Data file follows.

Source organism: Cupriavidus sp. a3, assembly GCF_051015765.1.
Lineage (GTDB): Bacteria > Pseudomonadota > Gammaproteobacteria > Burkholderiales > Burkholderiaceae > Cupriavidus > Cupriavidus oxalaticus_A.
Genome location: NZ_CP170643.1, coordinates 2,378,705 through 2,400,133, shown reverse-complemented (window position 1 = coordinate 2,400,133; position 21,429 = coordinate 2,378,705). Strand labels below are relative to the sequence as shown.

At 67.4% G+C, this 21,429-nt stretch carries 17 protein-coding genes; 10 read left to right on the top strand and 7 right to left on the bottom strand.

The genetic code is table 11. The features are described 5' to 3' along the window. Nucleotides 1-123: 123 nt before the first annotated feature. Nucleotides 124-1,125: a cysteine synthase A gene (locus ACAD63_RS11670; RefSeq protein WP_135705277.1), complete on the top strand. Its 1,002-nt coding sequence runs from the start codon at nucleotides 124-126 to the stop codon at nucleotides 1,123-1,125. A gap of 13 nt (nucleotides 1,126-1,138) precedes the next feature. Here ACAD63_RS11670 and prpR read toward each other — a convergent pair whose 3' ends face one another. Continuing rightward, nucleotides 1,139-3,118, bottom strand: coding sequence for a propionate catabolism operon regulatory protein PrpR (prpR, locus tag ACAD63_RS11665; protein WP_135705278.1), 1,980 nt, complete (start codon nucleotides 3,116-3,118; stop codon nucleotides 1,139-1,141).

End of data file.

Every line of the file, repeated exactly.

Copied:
Source organism: Cupriavidus sp. a3, assembly GCF_051015765.1.
Lineage (GTDB): Bacteria > Pseudomonadota > Gammaproteobacteria > Burkholderiales > Burkholderiaceae > Cupriavidus > Cupriavidus oxalaticus_A.
Genome location: NZ_CP170643.1, coordinates 2,378,705 through 2,400,133, shown reverse-complemented (window position 1 = coordinate 2,400,133; position 21,429 = coordinate 2,378,705). Strand labels below are relative to the sequence as shown.

At 67.4% G+C, this 21,429-nt stretch carries 17 protein-coding genes; 10 read left to right on the top strand and 7 right to left on the bottom strand.

The genetic code is table 11. The features are described 5' to 3' along the window. Nucleotides 1-123: 123 nt before the first annotated feature. Nucleotides 124-1,125: a cysteine synthase A gene (locus ACAD63_RS11670; RefSeq protein WP_135705277.1), complete on the top strand. Its 1,002-nt coding sequence runs from the start codon at nucleotides 124-126 to the stop codon at nucleotides 1,123-1,125. A gap of 13 nt (nucleotides 1,126-1,138) precedes the next feature. Here ACAD63_RS11670 and prpR read toward each other — a convergent pair whose 3' ends face one another. Continuing rightward, nucleotides 1,139-3,118, bottom strand: coding sequence for a propionate catabolism operon regulatory protein PrpR (prpR, locus tag ACAD63_RS11665; protein WP_135705278.1), 1,980 nt, complete (start codon nucleotides 3,116-3,118; stop codon nucleotides 1,139-1,141).